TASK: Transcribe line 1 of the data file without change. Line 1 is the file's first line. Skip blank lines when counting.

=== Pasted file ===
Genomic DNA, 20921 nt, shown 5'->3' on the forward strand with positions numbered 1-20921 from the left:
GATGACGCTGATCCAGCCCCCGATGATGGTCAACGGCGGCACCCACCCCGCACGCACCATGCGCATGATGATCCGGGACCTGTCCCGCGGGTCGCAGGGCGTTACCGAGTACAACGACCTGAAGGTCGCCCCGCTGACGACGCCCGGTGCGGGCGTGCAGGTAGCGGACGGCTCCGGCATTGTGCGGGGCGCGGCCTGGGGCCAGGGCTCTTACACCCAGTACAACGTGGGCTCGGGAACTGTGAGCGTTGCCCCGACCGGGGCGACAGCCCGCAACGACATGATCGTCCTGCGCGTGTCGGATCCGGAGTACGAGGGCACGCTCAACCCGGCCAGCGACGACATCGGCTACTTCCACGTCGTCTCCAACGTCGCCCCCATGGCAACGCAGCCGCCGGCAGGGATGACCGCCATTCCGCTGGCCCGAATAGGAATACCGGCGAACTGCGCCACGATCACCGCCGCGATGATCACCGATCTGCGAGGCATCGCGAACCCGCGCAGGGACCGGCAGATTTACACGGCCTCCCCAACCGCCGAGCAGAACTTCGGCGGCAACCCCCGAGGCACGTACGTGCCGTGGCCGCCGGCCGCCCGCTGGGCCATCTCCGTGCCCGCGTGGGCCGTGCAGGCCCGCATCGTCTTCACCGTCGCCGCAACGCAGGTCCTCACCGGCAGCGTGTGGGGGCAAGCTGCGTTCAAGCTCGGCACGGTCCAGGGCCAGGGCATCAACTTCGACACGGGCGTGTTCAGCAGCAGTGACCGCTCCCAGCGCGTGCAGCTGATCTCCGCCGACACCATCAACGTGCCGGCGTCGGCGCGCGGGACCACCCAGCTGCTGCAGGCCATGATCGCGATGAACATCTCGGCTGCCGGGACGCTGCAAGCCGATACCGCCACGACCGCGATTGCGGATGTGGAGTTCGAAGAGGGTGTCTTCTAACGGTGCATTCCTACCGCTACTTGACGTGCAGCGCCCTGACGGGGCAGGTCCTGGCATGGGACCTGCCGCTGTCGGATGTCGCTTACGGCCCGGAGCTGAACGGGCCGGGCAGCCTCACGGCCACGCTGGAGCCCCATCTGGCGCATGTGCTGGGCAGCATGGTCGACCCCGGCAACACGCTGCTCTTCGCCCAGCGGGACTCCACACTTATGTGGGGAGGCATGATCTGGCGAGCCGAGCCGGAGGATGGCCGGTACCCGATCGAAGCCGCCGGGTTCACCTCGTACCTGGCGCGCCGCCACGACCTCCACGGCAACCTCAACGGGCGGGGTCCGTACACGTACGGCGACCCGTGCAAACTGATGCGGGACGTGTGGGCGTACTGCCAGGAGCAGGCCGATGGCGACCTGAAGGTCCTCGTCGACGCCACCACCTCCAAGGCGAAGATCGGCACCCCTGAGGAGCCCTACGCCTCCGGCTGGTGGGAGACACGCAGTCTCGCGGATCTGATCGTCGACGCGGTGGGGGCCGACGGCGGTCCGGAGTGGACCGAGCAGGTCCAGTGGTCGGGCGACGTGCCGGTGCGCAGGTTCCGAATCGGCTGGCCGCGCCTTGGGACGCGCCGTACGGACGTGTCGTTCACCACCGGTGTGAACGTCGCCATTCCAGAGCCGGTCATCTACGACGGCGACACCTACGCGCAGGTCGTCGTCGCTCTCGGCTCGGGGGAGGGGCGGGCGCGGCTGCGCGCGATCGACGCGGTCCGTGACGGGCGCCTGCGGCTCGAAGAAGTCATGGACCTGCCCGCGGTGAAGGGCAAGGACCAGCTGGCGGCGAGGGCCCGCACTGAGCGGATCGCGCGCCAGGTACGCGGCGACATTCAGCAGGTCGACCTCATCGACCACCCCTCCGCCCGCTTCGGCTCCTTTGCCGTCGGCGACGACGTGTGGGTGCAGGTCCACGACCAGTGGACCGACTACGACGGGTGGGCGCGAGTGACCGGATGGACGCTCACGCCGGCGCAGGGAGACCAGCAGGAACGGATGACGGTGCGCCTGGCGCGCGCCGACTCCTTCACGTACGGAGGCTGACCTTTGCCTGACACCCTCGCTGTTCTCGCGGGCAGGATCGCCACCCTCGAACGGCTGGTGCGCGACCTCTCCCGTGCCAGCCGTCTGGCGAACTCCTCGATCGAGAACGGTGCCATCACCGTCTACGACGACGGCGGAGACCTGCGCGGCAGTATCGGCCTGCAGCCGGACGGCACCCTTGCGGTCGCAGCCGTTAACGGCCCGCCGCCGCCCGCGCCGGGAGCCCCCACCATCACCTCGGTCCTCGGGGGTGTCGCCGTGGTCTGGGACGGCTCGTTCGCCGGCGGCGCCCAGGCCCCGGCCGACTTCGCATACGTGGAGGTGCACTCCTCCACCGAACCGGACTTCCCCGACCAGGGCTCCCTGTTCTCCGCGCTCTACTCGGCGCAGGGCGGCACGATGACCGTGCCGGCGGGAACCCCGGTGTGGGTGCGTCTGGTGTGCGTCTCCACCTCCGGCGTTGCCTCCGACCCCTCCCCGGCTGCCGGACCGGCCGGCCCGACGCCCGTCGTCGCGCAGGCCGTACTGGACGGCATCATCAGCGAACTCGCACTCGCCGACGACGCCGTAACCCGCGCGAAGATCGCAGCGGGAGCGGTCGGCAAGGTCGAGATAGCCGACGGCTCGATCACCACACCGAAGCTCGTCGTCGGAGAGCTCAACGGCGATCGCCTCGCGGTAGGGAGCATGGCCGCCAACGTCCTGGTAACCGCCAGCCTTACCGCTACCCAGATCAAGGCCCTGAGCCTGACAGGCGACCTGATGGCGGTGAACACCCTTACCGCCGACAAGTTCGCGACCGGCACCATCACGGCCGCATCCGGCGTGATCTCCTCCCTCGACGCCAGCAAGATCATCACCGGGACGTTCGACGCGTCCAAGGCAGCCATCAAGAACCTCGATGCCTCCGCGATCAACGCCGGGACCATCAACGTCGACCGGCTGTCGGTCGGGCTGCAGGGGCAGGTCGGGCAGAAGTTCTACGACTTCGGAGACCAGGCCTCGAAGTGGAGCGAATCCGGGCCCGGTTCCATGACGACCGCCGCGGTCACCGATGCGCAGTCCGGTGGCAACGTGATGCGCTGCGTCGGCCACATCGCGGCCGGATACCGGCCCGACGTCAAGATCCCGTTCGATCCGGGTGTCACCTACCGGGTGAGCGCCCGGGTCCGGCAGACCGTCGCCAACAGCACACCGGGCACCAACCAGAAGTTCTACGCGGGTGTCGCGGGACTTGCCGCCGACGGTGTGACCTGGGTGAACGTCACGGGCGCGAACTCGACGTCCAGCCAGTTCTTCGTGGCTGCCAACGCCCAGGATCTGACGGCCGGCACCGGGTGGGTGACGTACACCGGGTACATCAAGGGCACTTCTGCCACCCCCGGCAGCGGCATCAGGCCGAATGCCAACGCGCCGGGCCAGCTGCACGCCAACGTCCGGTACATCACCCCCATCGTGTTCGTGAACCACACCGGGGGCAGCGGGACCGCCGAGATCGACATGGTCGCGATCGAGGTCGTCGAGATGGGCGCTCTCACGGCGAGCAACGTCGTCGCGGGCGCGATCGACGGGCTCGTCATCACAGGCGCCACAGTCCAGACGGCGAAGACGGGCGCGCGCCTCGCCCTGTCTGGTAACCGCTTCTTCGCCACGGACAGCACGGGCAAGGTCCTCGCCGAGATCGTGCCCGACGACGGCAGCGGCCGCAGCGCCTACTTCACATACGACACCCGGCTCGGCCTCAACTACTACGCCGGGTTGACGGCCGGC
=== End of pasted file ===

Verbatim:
Genomic DNA, 20921 nt, shown 5'->3' on the forward strand with positions numbered 1-20921 from the left: